Buy, Drink, Sell: Is Your Favorite Beer Worth Investing In?
T. M. is a member of The Motley Fool Blog Network -- entries represent the personal opinion of the blogger and are not formally edited.
Beer is king in America, and beer stocks reflect it. While microbreweries and regional producers have taken an increasing share of sales over the last three decades, national- and global-scale producers like the Molson Coors Brewing Company (NYSE: TAP) and Anheuser-Busch InBev (NYSE: BUD) have maintained a high share price. Nevertheless, smaller, leaner companies have made significant inroads into the market; perhaps the most successful of these is the Boston Beer Company (NYSE: SAM), well known for their Sam Adams brand. For all three, the trend has been a rise in stock price; is this set to continue, or are they over-priced?
Low on Tap
With a $7.79 billion market cap, Molson is a big, relatively stable company. Despite a YoY 36% drop in sales in 2009, TAP has increased its sales by an average of more than 7% YoY since. Over the same period, despite annual June spikes, receivables have seen a steep decline as a percentage of current assets. With a regularly (though recently, not-so-regularly) increasing dividend yield of 3%, it seems like a steady stock to hold onto. And yet...
Payables have skyrocketed, long term debt has jumped nearly 50% from March to September, and their current ratio of 0.6 suggests a company that is operating without regard for its long-term health. As microbreweries continue to compete with success in local markets, can TAP keep up?
The Constitutional Monarch of Beers
Of course, Anheuser-Busch InBev, of Budweiser fame, is even larger, pricier, and more successful than Molson. BUD has managed to increase their sales by a YoY average of over 20% the past four years, all the more impressive considering their global-and-growing market capitalization of $140 billion; it is the sign of a great company when it can take a market seemingly saturated by their product and find yet more ways to expand. Both net income and net cash are up by leaps and bounds over the same period; profits-wise, there are no complaints about BUD. With a dividend of 1.5%, individuals looking to retire might consider this an ideal stock.
But for the younger crowd, we often want to know if this is a stock that will grow after we've chosen to invest. With a forward PEG of 1.72, analysts are convinced of BUD's overvaluation. BUD's book value per share -- i.e., a measure of how under- or overvalued the stock is in relation to its actual assets & liabilities -- registers at 29% of its stock price, and suggests they may be right.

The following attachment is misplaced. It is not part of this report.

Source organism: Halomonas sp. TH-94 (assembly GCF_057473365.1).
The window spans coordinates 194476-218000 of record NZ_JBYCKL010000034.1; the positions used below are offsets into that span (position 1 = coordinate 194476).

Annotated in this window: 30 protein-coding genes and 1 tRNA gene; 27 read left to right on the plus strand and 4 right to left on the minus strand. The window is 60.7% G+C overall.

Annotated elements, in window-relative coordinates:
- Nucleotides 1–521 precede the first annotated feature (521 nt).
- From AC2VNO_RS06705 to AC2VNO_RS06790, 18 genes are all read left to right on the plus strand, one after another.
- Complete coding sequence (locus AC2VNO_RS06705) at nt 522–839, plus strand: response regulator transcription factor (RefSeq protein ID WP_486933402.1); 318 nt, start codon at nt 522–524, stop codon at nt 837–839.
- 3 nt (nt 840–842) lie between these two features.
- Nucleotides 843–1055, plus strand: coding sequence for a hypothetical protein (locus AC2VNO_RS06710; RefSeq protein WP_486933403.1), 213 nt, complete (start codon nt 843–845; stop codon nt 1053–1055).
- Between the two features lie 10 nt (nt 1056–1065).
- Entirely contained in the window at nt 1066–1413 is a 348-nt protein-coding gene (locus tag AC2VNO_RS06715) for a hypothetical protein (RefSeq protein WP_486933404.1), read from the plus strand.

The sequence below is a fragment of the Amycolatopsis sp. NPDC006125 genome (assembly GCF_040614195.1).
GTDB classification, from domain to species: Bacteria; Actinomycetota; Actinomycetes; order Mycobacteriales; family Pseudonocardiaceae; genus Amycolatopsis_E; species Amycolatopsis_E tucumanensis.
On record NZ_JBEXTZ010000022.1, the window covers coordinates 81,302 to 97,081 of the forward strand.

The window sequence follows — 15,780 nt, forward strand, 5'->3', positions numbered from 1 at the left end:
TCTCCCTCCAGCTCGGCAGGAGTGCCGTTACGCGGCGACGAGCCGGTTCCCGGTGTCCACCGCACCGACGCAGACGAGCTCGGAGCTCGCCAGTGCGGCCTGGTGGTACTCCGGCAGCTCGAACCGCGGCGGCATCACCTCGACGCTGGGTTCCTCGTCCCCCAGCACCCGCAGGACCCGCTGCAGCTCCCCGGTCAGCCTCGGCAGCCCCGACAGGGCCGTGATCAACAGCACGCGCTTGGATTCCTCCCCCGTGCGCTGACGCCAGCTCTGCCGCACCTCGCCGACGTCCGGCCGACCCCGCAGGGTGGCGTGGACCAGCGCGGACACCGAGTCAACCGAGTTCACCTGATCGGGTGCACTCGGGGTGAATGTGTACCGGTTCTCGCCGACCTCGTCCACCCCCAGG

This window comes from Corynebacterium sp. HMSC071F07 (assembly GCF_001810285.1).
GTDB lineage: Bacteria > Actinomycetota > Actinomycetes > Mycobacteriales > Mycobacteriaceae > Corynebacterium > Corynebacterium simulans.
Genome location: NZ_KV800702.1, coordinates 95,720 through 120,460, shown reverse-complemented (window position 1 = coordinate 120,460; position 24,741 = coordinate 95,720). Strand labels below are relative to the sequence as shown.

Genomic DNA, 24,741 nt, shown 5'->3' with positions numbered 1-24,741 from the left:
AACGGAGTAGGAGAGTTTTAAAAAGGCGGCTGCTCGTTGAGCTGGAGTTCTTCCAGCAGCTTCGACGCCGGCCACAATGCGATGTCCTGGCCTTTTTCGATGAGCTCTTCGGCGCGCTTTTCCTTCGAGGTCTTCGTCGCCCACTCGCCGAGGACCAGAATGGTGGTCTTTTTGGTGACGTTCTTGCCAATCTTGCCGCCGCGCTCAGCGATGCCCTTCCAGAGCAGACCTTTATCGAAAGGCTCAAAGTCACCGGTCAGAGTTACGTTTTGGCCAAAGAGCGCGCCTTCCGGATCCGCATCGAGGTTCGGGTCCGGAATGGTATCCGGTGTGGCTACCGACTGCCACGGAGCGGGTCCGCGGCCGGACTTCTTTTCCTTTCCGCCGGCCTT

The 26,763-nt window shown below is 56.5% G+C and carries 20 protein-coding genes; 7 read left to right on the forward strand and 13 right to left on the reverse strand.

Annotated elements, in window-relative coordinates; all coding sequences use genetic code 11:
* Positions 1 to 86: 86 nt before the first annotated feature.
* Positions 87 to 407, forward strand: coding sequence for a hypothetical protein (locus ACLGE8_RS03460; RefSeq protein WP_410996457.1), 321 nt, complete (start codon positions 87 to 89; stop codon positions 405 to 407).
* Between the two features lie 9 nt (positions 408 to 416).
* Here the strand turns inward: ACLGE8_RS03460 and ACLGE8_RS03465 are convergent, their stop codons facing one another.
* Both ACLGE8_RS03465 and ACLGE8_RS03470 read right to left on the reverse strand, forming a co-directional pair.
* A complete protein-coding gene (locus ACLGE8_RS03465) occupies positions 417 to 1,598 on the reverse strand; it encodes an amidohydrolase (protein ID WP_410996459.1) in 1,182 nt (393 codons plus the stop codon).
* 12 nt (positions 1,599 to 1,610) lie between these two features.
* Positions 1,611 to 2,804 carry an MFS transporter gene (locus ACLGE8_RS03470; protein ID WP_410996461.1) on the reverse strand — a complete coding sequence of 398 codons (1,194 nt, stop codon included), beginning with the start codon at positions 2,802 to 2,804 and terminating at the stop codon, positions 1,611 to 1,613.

Setting Brushfires of Hops in the Mouths of Men
Boston Beer is considerably smaller than either TAP or BUD, with a market capitalization of only (ha!) $1.5 billion. A 25.6% difference between the stock's 52-week high and low suggests a more unstable stock, though not terribly so; its lack of a dividend seems to seal it for investors interested in a more long-term investment or an addition to the retiree's portfolio.
On the other hand, SAM is priced at well over $100/share, and the forward PEG of 1.4 means that for the near future, the stock is priced fairly -- if not overpriced, despite the high it reached in June/July. Does this mean SAM is neither a long-term nor a growth stock?
That depends on their ability to continue surpassing Wall Street's expectations. The company remains a solid pick overall. Over the past year, the ratio of cost of sales to sales themselves have on average risen barely 1%, while sales have risen an average of 7% in the same period -- the company is continuing to bring in more cash while growing more efficient (and profitable! hurray!) in the process. Receivables continue to climb, but they do so as a consequence of concomitantly increasing sales. Business, in other words, is good. If you want to invest in a solid company with a sound product, perhaps this is for you. Sadly, the frenzy may be over for now.
The Joys of Investing
Beer differs from much of what you can invest in on the market. The products are easily available and assessable for the common man, whereas testing the energy efficiency of a high-tech battery or judging the quality of health care at a facility proves a bit more... complex. To that end, before making any decisions about these stocks, please... go out and try a few! In the course of your merriment, you may end up finding an altogether different brewer that you enjoy far more than the aforementioned... and that's an experience that can lead to truly satisfying investments, when backed up by sound research and a knowledge of the fundamentals of finance.
As for me, the big dogs of beer produce lackluster products, and Sam Adams is the biggest small brewer around. They offer quality products at a bigger market share than any microbrewery; the question is, can they maintain their growth? Having soared past quarterly earnings expectations in the past, they may well do so. After all, if Budweiser can still find new markets, anything is possible.
tmloyd has no positions in the stocks mentioned above. The Motley Fool owns shares of Boston Beer. Motley Fool newsletter services recommend Boston Beer and Molson Coors Brewing Company. Try any of our Foolish newsletter services free for 30 days. We Fools may not all hold the same opinions, but we all believe that considering a diverse range of insights makes us better investors. The Motley Fool has a disclosure policy. Is this post wrong? Click here. Think you can do better? Join us and write your own!